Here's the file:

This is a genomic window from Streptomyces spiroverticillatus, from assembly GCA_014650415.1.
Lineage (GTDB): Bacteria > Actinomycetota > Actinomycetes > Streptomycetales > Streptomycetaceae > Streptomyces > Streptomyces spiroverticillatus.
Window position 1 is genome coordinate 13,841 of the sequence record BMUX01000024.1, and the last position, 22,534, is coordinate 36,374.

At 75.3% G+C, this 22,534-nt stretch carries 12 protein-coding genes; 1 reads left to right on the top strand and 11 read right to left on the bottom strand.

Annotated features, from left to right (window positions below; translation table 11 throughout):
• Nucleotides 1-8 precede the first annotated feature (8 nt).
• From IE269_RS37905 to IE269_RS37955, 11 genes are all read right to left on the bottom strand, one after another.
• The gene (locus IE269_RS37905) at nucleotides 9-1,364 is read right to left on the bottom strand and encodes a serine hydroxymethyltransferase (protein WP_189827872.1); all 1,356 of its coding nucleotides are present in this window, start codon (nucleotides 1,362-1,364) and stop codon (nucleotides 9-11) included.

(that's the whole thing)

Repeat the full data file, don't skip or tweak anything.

This is a genomic window from Streptomyces spiroverticillatus, from assembly GCA_014650415.1.
Lineage (GTDB): Bacteria > Actinomycetota > Actinomycetes > Streptomycetales > Streptomycetaceae > Streptomyces > Streptomyces spiroverticillatus.
Window position 1 is genome coordinate 13,841 of the sequence record BMUX01000024.1, and the last position, 22,534, is coordinate 36,374.

At 75.3% G+C, this 22,534-nt stretch carries 12 protein-coding genes; 1 reads left to right on the top strand and 11 read right to left on the bottom strand.

Annotated features, from left to right (window positions below; translation table 11 throughout):
• Nucleotides 1-8 precede the first annotated feature (8 nt).
• From IE269_RS37905 to IE269_RS37955, 11 genes are all read right to left on the bottom strand, one after another.
• The gene (locus IE269_RS37905) at nucleotides 9-1,364 is read right to left on the bottom strand and encodes a serine hydroxymethyltransferase (protein WP_189827872.1); all 1,356 of its coding nucleotides are present in this window, start codon (nucleotides 1,362-1,364) and stop codon (nucleotides 9-11) included.